This is my first question here. I'm a self-taught piano player and playing the piano since 7. I taught myself how to read notes and listened to many mp3s just to get the tempo and beat right for pieces I enjoy playing.

Right now I'm working on Claire De Lune by Debussy. However, there are some notes I encountered which showed a flat sign for a note which is already naturally flat(ed) as per its key signature.

Below is the screenshot.

enter image description here

Key signature says that RE should be flat. Then another flat sign is shown on 1. So, should I play 1 as REb or DO(flatted re twice is do)?

How about number 2? Should I play it Sol#-Ti or Sol-Ti?

I really love the tune of this piece and I'm now on page 3. I'd appreciate if you can tell me the right way of reading notes with flats/sharps in key signatures and another on note itself.


2 Answers 2


Anything apart, there's a good chance your ears will tell you the answer.

However, a # or b in front of a note that is already marked in the key signature is usually there as a polite reminder that although it may have been cancelled by another accidental in the previous bar, it's now been re-instated. A courtesy accidental. Not needed, as the barline itself will automatically cancel any accidental that was in the previous bar.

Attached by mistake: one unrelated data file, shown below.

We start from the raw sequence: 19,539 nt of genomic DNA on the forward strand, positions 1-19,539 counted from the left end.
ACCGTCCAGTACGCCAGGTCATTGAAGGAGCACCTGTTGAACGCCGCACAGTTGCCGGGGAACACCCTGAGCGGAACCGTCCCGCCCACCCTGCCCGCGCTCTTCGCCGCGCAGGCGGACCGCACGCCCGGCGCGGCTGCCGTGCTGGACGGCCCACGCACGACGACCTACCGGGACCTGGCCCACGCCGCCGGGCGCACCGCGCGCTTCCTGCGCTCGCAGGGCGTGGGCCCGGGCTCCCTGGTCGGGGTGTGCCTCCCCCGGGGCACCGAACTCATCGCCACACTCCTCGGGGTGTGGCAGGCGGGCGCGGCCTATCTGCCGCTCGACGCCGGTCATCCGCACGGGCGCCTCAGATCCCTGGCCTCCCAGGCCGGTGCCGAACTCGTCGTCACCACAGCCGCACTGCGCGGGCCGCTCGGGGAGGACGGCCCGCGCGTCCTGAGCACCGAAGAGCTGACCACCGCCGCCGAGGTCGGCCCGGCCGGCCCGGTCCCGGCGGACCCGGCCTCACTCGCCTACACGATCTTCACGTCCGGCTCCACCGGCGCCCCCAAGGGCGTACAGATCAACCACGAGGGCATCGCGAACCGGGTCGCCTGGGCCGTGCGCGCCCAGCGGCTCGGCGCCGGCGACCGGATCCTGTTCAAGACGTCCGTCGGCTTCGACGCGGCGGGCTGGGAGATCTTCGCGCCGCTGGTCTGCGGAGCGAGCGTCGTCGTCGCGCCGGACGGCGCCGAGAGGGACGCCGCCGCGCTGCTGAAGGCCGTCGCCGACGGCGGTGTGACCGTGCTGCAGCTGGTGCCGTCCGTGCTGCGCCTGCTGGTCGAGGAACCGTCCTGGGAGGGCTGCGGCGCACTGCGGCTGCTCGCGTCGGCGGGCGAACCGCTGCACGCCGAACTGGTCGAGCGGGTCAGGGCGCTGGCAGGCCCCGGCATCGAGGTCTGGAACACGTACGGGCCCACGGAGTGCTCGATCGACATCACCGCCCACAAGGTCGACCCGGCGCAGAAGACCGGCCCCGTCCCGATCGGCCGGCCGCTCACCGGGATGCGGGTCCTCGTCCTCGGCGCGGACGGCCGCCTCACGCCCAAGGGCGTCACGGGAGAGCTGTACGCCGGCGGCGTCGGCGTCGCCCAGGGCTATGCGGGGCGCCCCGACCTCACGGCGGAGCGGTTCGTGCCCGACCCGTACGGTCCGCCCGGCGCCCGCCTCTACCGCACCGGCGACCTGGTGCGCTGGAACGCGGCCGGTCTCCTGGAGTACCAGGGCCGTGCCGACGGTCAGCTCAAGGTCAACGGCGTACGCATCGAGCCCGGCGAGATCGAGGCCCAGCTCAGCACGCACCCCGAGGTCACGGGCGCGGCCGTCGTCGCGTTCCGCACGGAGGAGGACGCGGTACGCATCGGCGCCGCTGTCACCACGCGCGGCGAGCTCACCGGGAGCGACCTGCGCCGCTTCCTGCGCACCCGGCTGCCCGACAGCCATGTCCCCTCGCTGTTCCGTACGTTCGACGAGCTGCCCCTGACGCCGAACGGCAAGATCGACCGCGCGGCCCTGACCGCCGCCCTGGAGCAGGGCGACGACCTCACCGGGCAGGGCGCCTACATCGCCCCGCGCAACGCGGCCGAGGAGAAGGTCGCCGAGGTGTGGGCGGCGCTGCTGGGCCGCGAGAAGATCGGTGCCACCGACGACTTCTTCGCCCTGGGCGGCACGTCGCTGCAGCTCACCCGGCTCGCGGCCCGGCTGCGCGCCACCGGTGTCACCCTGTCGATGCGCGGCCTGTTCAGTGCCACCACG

It certainly won't mean double flat the note in this situation - or any other. If that's needed, a bb will be put there, despite what the key sig. says.


Any accidental on a note is absolute, not in reference to the key signature.

That way one can place "reminder accidentals" if there already has been the same accidental previously in the measure but some time off, or if there has been a non-key accidental in a previous measure and/or a different octave.

  • 1
    Accidentals apart from the key signature are restricted to the octave where they appear. This is handled in this question and its answers.
    – guidot
    Nov 14, 2017 at 11:02
  • A 'reminder accidental' won't be needed. In a new bar, the same accidental will need writing regardless.
    – Tim
    Nov 14, 2017 at 14:01

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